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Article
Publication date: 4 May 2012

Kari Kerttula and Tuomo Takala

The aim of the study was to analyze the use of power in a strategic change process within a large forest industry company. The organization in question had a total of…

Abstract

Purpose

The aim of the study was to analyze the use of power in a strategic change process within a large forest industry company. The organization in question had a total of 7,700 employees, 6‐8 organizational levels, over 30 production units and a widespread international sales network. The study highlighted the organization's internal narration as an important element in the use of power. It started in conjunction with the appointment of the new management group and continued throughout the two‐year monitoring period, so that gradually all organizational layers were involved in interpreting their roles and positions in the new structure.

Design/methodology/approach

The empirical data were collected during a period of more than two years through participatory observation and the change narrative was made using the change report method. The use of power was observed from the perspective of the management group. The researcher had a dual role; he served both as a researcher and a member of the management group.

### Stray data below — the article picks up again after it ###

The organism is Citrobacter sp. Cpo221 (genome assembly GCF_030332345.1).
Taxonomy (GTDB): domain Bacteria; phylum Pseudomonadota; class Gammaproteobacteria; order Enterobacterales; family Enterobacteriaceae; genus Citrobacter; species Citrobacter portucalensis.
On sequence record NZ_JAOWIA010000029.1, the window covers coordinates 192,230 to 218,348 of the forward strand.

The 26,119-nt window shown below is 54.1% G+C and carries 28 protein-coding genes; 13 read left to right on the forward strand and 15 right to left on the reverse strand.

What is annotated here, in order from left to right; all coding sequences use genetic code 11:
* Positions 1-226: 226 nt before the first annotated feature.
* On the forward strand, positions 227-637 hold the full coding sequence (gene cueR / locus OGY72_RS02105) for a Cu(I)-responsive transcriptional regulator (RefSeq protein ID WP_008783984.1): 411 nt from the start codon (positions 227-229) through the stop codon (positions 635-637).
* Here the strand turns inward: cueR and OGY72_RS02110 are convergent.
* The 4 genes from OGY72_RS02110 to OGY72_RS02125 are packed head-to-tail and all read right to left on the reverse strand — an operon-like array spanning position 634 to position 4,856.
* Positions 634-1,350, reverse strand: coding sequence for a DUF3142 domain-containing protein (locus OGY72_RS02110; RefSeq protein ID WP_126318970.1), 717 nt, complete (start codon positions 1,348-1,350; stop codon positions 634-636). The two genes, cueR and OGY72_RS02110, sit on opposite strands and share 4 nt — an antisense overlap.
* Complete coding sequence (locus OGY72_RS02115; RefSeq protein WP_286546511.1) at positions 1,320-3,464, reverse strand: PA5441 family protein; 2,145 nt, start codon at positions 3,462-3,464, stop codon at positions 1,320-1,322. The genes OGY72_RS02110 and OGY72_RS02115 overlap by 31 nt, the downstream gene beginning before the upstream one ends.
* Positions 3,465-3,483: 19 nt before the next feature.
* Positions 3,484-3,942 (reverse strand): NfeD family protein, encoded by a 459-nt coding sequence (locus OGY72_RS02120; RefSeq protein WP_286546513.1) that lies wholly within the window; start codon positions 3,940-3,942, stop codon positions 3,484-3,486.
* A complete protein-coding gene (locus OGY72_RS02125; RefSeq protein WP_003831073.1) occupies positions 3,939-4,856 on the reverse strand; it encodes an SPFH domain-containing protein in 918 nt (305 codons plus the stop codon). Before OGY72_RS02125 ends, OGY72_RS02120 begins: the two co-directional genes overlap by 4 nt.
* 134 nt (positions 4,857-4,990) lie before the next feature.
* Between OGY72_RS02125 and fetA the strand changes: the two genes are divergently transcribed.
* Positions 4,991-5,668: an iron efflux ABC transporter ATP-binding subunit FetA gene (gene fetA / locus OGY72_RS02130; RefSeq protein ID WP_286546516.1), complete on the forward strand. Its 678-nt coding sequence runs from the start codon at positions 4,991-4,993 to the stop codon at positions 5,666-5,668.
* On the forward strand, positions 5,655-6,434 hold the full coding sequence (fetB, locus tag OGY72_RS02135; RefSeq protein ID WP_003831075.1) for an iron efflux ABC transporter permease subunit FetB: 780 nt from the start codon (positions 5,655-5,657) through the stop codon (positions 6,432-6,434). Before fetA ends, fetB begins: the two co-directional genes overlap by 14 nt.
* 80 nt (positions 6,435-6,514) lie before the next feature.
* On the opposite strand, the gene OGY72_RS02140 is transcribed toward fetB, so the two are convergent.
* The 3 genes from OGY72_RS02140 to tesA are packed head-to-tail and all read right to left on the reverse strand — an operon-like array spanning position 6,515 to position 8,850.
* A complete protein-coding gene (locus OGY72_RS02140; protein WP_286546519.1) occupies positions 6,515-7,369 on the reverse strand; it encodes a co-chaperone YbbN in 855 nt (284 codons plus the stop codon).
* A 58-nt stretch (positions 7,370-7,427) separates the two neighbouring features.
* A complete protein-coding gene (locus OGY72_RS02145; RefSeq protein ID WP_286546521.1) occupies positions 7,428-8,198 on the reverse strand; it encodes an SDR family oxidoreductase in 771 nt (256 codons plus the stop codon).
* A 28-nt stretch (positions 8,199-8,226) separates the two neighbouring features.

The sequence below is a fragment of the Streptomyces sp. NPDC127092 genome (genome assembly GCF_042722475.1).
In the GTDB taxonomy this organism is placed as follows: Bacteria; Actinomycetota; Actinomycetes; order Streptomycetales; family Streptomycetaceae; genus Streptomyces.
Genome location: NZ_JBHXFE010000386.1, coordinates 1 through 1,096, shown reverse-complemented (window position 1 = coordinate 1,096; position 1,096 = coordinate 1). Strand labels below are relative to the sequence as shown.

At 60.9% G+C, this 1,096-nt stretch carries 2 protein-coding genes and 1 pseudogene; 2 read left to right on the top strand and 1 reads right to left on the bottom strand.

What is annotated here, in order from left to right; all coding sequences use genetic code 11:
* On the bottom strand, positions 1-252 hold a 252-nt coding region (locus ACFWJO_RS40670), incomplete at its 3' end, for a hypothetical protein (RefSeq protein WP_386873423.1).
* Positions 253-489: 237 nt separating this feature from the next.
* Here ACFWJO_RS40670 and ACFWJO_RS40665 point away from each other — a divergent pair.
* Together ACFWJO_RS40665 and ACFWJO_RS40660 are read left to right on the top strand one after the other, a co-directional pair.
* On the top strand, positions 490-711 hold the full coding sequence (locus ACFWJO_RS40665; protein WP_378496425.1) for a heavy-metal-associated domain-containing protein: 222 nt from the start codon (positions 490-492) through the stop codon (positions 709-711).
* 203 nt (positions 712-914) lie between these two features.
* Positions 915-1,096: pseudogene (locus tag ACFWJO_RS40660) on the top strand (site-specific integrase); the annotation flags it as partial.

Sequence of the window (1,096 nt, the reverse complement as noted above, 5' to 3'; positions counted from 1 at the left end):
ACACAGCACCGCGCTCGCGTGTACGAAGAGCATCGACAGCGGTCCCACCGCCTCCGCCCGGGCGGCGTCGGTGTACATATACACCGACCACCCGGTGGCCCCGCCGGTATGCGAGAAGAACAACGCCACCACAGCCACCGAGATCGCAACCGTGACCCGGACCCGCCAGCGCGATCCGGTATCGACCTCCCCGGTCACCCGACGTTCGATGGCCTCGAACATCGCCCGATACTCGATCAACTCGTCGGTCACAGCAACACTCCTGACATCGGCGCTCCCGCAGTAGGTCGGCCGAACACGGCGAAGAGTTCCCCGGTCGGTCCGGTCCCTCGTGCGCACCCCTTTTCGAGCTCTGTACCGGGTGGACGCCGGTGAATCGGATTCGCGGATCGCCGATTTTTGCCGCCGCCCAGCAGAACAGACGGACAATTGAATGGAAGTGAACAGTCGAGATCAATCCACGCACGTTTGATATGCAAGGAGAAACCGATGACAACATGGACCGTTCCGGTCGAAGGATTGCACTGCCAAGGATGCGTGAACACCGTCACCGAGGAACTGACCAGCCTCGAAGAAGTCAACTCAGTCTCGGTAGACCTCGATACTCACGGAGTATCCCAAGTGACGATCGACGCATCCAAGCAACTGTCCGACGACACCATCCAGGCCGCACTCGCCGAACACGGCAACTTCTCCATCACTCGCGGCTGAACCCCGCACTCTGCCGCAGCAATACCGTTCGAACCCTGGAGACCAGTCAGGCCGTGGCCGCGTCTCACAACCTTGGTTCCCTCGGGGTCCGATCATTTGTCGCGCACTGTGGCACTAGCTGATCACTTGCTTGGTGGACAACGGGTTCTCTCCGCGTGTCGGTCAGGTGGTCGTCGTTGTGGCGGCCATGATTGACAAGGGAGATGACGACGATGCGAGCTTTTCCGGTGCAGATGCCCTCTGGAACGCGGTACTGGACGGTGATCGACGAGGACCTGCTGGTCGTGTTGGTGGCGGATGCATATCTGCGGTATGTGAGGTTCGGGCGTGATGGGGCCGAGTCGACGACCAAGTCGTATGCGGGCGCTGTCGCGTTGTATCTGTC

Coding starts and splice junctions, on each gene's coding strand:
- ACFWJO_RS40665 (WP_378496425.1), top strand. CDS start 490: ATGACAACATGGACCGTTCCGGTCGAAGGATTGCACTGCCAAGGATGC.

Findings

The first conclusion revealed that the change did not represent a separate process that was taking place outside the normal, established functioning and management process of the organization. The second conclusion was that implementing a transformative change in a large organization is a multi‐stage and challenging learning process, both for the change makers as well as for other members of the organization. The third conclusion was that there were no shortcuts to change. It took place through the thinking and actions of the people starting from the understanding of the measures required for the change.

Research limitations/implications

There are three limitations to the study. First, its findings are based on the viewpoint of the new management group. Second, the role of the researcher and the episodic progress narrative edited by himself defined the change process as a five‐phased process. Third, and closely linked to the previous limitation, the possible narrowness of the researcher in his thinking is also a potential limitation.

Practical implications

The results of the study could pave the way to a more realistic understanding of power and change in large multinational companies.

Originality/value

This article is a genuine research paper with profound fieldwork. It broadens viewpoints considering power, change and the role of top management in a large and global Finnish forest industry corporation.

Details

Leadership & Organization Development Journal, vol. 33 no. 3
Type: Research Article
ISSN: 0143-7739

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